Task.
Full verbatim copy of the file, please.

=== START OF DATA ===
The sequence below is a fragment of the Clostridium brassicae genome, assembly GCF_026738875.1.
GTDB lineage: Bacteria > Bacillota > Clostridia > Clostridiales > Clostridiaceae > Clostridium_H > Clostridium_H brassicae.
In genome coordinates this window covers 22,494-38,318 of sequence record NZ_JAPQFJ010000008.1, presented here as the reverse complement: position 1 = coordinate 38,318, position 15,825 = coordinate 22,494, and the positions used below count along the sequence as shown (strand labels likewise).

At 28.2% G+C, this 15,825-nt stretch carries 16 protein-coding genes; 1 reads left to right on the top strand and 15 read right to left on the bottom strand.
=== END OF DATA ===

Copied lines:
The sequence below is a fragment of the Clostridium brassicae genome, assembly GCF_026738875.1.
GTDB lineage: Bacteria > Bacillota > Clostridia > Clostridiales > Clostridiaceae > Clostridium_H > Clostridium_H brassicae.
In genome coordinates this window covers 22,494-38,318 of sequence record NZ_JAPQFJ010000008.1, presented here as the reverse complement: position 1 = coordinate 38,318, position 15,825 = coordinate 22,494, and the positions used below count along the sequence as shown (strand labels likewise).

At 28.2% G+C, this 15,825-nt stretch carries 16 protein-coding genes; 1 reads left to right on the top strand and 15 read right to left on the bottom strand.